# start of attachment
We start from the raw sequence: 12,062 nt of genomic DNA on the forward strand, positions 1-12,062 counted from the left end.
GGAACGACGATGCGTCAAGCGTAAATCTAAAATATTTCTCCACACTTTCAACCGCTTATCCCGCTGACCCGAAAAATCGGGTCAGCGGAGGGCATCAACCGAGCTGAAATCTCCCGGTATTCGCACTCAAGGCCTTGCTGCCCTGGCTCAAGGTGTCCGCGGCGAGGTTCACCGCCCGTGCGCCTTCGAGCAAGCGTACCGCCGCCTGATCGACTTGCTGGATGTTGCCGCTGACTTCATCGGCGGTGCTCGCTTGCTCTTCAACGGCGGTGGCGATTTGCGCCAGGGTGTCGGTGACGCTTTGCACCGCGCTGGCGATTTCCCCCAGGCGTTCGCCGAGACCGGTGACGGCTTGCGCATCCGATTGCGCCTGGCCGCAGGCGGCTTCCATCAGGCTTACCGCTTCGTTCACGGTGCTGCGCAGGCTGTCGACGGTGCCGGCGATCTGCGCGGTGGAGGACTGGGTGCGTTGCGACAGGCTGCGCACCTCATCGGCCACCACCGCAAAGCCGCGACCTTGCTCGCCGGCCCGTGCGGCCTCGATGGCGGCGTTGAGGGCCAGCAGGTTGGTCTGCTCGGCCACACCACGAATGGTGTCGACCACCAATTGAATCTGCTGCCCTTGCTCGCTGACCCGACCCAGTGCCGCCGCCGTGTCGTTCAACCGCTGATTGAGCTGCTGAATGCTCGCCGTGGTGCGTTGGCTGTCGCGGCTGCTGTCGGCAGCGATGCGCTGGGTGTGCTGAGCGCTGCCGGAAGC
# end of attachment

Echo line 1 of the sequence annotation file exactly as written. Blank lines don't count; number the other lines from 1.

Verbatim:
We start from the raw sequence: 12,062 nt of genomic DNA on the forward strand, positions 1-12,062 counted from the left end.